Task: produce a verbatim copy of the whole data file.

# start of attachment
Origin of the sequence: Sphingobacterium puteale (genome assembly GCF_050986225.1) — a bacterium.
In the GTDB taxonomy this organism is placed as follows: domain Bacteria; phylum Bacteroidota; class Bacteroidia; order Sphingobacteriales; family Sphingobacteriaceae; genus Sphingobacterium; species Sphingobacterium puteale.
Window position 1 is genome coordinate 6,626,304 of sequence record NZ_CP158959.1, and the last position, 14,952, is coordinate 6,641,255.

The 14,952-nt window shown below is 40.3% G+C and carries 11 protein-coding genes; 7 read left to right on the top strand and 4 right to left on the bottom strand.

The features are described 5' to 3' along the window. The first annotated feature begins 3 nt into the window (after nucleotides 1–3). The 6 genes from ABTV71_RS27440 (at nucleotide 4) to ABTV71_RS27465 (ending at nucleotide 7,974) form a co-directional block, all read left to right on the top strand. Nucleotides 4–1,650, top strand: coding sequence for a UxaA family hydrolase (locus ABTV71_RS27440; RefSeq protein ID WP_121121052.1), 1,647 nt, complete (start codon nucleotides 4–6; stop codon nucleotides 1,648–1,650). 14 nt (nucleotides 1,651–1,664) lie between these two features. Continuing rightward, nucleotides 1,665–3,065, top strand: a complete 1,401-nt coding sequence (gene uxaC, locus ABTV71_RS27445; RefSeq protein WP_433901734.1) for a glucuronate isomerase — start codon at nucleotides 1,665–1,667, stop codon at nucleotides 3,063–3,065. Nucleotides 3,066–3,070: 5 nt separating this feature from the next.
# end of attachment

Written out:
Origin of the sequence: Sphingobacterium puteale (genome assembly GCF_050986225.1) — a bacterium.
In the GTDB taxonomy this organism is placed as follows: domain Bacteria; phylum Bacteroidota; class Bacteroidia; order Sphingobacteriales; family Sphingobacteriaceae; genus Sphingobacterium; species Sphingobacterium puteale.
Window position 1 is genome coordinate 6,626,304 of sequence record NZ_CP158959.1, and the last position, 14,952, is coordinate 6,641,255.

The 14,952-nt window shown below is 40.3% G+C and carries 11 protein-coding genes; 7 read left to right on the top strand and 4 right to left on the bottom strand.

The features are described 5' to 3' along the window. The first annotated feature begins 3 nt into the window (after nucleotides 1–3). The 6 genes from ABTV71_RS27440 (at nucleotide 4) to ABTV71_RS27465 (ending at nucleotide 7,974) form a co-directional block, all read left to right on the top strand. Nucleotides 4–1,650, top strand: coding sequence for a UxaA family hydrolase (locus ABTV71_RS27440; RefSeq protein ID WP_121121052.1), 1,647 nt, complete (start codon nucleotides 4–6; stop codon nucleotides 1,648–1,650). 14 nt (nucleotides 1,651–1,664) lie between these two features. Continuing rightward, nucleotides 1,665–3,065, top strand: a complete 1,401-nt coding sequence (gene uxaC, locus ABTV71_RS27445; RefSeq protein WP_433901734.1) for a glucuronate isomerase — start codon at nucleotides 1,665–1,667, stop codon at nucleotides 3,063–3,065. Nucleotides 3,066–3,070: 5 nt separating this feature from the next.